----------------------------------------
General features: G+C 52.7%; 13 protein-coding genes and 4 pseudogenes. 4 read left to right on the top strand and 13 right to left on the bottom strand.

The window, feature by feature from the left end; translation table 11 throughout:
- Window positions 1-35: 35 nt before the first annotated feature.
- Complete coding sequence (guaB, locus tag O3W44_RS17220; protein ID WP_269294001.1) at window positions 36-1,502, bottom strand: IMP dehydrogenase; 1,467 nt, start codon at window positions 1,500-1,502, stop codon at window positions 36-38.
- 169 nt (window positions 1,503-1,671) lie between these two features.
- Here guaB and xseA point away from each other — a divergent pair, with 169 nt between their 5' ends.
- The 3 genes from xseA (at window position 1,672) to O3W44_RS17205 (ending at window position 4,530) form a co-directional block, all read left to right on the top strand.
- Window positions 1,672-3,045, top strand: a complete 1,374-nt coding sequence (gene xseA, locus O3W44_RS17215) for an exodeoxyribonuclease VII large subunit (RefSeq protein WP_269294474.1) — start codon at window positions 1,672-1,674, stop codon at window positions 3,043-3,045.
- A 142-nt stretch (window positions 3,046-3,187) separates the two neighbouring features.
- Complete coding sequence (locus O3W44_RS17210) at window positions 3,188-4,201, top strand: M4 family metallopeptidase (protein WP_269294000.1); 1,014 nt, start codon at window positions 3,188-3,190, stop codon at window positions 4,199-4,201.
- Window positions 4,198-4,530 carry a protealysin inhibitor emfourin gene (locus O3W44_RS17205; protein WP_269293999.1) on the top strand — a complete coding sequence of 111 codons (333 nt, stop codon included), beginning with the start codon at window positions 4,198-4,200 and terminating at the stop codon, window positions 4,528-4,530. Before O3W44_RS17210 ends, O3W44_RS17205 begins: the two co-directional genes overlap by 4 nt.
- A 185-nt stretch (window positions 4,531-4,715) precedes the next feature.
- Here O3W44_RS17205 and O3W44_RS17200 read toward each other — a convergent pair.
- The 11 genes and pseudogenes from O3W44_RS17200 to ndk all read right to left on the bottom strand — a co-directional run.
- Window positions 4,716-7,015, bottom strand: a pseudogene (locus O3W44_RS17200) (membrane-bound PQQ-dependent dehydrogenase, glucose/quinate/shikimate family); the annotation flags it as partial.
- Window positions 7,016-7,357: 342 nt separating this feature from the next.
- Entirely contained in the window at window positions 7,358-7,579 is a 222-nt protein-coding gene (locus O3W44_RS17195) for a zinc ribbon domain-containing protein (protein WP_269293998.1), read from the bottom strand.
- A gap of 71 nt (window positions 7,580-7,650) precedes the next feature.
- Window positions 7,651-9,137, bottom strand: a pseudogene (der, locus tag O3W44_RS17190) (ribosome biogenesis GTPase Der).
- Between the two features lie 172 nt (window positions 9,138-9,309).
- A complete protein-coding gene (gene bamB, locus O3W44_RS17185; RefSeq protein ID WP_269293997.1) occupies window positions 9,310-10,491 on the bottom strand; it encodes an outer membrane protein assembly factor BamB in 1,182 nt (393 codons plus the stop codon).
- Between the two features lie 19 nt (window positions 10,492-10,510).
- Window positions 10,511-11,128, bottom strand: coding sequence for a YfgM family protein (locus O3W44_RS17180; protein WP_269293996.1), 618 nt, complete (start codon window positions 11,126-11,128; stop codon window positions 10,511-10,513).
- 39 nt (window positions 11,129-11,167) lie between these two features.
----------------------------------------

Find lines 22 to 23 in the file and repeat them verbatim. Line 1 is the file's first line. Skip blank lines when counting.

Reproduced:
- Between the two features lie 19 nt (window positions 10,492-10,510).
- Window positions 10,511-11,128, bottom strand: coding sequence for a YfgM family protein (locus O3W44_RS17180; protein WP_269293996.1), 618 nt, complete (start codon window positions 11,126-11,128; stop codon window positions 10,511-10,513).